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The Picture Book Buzz

The Picture Book Buzz - Interview w/ Isabella Kung and Review of No Snowball!

Isabella Kung is an author and illustrator with a feline obsession.

Her illustrations have received accolades from institutions such as the Society of Illustrators, Spectrum Fantasy Art, 3x3, Creative Quarterly, and SCBWI. Outside the world of publishing, Isabella teaches illustration and watercolor classes at Storyteller Academy and Etchr Lab. She was also the past Illustrator coordinator of the SCBWI SF/South region. Isabella resides in San Francisco with her husband and two adorable – you guessed it – cats!

She’s the author/illustrator of No Fuzzball! (2020) and the illustrator of the board books 123 Cats and ABC Cats by Lesléa Newman (2021).

Her newest picture book, No Snowball!, released yesterday.

Welcome Isabella, I’m so excited that you’ve stopped by to chat with us. Tell us a little about yourself. (Where/when do you write? How long have you been writing? What is your favorite type of book to write? )

I've always been an illustrator first with a storyteller’s heart, writing mostly syllabuses and lectures at the beginning of my career and focusing on my illustrations. The writing bug bit me later (about 7-8 years ago) when I was inspired after attending a few SCBWI conferences and hearing authors/illustrators speak about their journeys! I realized that writing is just another skill – like drawing or painting. As long as I have a good idea and the willingness to work on the craft, I will eventually be able to create a picture book that I’m proud of! So, I took a few writing courses and began my new goal of creating my own stories.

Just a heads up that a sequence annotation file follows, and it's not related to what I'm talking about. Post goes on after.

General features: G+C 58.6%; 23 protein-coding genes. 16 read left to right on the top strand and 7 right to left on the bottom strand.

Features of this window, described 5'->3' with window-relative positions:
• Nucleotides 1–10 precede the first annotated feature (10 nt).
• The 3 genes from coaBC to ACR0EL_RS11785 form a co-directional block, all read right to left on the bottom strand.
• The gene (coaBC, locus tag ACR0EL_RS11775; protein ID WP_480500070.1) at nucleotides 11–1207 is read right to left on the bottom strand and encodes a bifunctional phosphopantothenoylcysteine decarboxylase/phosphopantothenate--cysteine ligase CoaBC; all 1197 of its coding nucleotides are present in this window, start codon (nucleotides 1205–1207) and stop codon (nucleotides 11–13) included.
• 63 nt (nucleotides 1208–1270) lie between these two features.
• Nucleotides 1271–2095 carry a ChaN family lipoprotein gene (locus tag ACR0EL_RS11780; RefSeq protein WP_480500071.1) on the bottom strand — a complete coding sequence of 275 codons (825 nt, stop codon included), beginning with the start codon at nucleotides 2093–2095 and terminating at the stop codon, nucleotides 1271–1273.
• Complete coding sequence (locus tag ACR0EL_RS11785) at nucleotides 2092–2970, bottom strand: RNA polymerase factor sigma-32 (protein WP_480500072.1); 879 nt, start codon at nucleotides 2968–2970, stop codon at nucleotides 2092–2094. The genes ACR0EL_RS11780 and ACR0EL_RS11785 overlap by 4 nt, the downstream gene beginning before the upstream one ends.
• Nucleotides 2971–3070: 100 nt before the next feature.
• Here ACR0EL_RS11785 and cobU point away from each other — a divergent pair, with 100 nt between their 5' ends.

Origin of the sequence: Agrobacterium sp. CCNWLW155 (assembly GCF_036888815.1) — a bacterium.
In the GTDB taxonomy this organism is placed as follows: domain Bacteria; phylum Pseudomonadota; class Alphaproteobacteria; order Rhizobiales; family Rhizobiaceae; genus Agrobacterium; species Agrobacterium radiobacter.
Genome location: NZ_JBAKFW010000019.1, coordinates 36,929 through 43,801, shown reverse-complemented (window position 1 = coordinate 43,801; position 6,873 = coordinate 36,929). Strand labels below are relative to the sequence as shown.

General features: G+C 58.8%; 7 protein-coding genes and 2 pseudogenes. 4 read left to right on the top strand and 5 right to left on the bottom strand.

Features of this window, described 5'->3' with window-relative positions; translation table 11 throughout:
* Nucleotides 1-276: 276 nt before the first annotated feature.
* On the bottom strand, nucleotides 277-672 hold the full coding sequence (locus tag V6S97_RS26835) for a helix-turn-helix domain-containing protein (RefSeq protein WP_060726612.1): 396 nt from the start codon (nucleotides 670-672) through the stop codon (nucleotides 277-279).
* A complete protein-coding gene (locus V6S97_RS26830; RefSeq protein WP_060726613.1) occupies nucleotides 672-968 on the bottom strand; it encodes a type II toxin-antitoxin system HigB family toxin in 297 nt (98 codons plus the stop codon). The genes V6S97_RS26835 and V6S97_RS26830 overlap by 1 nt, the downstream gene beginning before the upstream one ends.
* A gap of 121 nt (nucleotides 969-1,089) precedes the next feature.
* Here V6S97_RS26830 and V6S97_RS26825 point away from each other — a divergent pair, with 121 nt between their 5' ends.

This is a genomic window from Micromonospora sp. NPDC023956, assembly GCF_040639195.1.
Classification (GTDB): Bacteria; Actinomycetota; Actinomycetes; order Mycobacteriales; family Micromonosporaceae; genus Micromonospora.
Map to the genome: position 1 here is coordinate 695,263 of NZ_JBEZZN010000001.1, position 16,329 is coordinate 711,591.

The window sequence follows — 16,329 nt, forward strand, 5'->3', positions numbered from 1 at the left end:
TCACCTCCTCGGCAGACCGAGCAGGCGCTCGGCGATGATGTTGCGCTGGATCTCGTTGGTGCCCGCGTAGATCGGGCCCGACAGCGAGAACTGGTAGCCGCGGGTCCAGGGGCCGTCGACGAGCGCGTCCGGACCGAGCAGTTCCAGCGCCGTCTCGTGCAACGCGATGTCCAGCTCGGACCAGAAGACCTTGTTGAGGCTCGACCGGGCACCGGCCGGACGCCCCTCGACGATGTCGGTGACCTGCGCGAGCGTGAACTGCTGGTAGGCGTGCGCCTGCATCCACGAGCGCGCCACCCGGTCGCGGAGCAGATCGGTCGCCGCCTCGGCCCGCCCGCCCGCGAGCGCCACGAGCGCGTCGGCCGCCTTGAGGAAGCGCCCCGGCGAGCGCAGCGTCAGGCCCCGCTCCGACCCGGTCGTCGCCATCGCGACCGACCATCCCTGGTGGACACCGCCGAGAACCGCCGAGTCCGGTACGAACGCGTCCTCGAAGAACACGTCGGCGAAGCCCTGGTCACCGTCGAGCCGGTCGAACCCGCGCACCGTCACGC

I write mostly in my studio. Truth be told, I don't have a writing schedule. I find it changes depending on what stage of the story I'm working on. If I'm really stuck on a problem, sitting down and trying to write for an hour every day right after I wake up really helps. Even if I didn't write a word, just by putting myself in that mind set and being quiet with my thoughts helps.

My favorite type of books to write are picture books, they are the most fulfilling format of storytelling to an author/illustrator such as myself. I can create a whole world, share ideas, stir imaginations, and evoke emotions with my words and my art - how amazing is that! The delicate balance between the words and the illustrations is also the kind of puzzle I can’t stop thinking about, and I feel exhilarated when I finally solve it. I love creating picture books and I love the audience I’m creating for. Children are amazing and it is an absolute honor to delight and entertain them, to teach and show them our world, to empathize and tell them they are not alone... By keeping them in my mind as I work, I feel ever the more connected to my inner child too. I have found no other format that checks all these boxes, so creating picture books will always be my favorite.

That's such a great description of picture books. What do you like to do outside?

I like to hike, dance, and my new pandemic hobby - roller skating. If I'm near the ocean, I love to snorkel and scuba dive too. I used to go sketching and painting outside too, though that habit has been put on hold these last 2 years. I think I should pick it up again!

I love that you pandemic hobby is roller skating! What was your inspiration for No Snowball! ?

It all started as a bluff when an agent casually asked if I plan on developing my story into a series. I remember I said yes without thinking and listed a few ideas off the top of my head (fake it till you make it, am I right?), and introducing a white kitten was one of them. That idea stuck and NO SNOWBALL! was pitched as a potential sequel even as I was submitting NO FUZZBALL! I just loved the concept of Queen NoFuzzball encountering her complete opposite – an itty-bitty, clueless, overly enthusiastic, and affectionate white kitten!